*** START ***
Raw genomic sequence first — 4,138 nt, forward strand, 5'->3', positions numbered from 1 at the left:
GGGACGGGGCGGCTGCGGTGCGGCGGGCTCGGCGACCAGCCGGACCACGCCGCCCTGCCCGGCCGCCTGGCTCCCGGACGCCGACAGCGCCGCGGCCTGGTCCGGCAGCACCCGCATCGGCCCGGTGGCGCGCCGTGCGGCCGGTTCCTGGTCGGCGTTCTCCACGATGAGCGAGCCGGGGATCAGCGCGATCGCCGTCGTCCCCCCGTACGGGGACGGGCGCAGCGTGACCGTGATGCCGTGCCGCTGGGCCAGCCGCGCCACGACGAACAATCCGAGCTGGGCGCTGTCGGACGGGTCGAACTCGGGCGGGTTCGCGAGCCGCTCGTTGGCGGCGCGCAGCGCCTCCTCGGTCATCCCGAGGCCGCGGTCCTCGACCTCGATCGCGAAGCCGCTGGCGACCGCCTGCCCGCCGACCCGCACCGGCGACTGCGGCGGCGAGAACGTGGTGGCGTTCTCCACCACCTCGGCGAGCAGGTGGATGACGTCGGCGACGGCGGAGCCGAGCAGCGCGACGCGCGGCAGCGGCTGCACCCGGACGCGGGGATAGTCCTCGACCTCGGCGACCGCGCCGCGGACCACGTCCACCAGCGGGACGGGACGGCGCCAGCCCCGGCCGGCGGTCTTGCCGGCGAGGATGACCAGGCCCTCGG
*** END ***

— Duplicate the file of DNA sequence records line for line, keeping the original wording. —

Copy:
Raw genomic sequence first — 4,138 nt, forward strand, 5'->3', positions numbered from 1 at the left:
GGGACGGGGCGGCTGCGGTGCGGCGGGCTCGGCGACCAGCCGGACCACGCCGCCCTGCCCGGCCGCCTGGCTCCCGGACGCCGACAGCGCCGCGGCCTGGTCCGGCAGCACCCGCATCGGCCCGGTGGCGCGCCGTGCGGCCGGTTCCTGGTCGGCGTTCTCCACGATGAGCGAGCCGGGGATCAGCGCGATCGCCGTCGTCCCCCCGTACGGGGACGGGCGCAGCGTGACCGTGATGCCGTGCCGCTGGGCCAGCCGCGCCACGACGAACAATCCGAGCTGGGCGCTGTCGGACGGGTCGAACTCGGGCGGGTTCGCGAGCCGCTCGTTGGCGGCGCGCAGCGCCTCCTCGGTCATCCCGAGGCCGCGGTCCTCGACCTCGATCGCGAAGCCGCTGGCGACCGCCTGCCCGCCGACCCGCACCGGCGACTGCGGCGGCGAGAACGTGGTGGCGTTCTCCACCACCTCGGCGAGCAGGTGGATGACGTCGGCGACGGCGGAGCCGAGCAGCGCGACGCGCGGCAGCGGCTGCACCCGGACGCGGGGATAGTCCTCGACCTCGGCGACCGCGCCGCGGACCACGTCCACCAGCGGGACGGGACGGCGCCAGCCCCGGCCGGCGGTCTTGCCGGCGAGGATGACCAGGCCCTCGG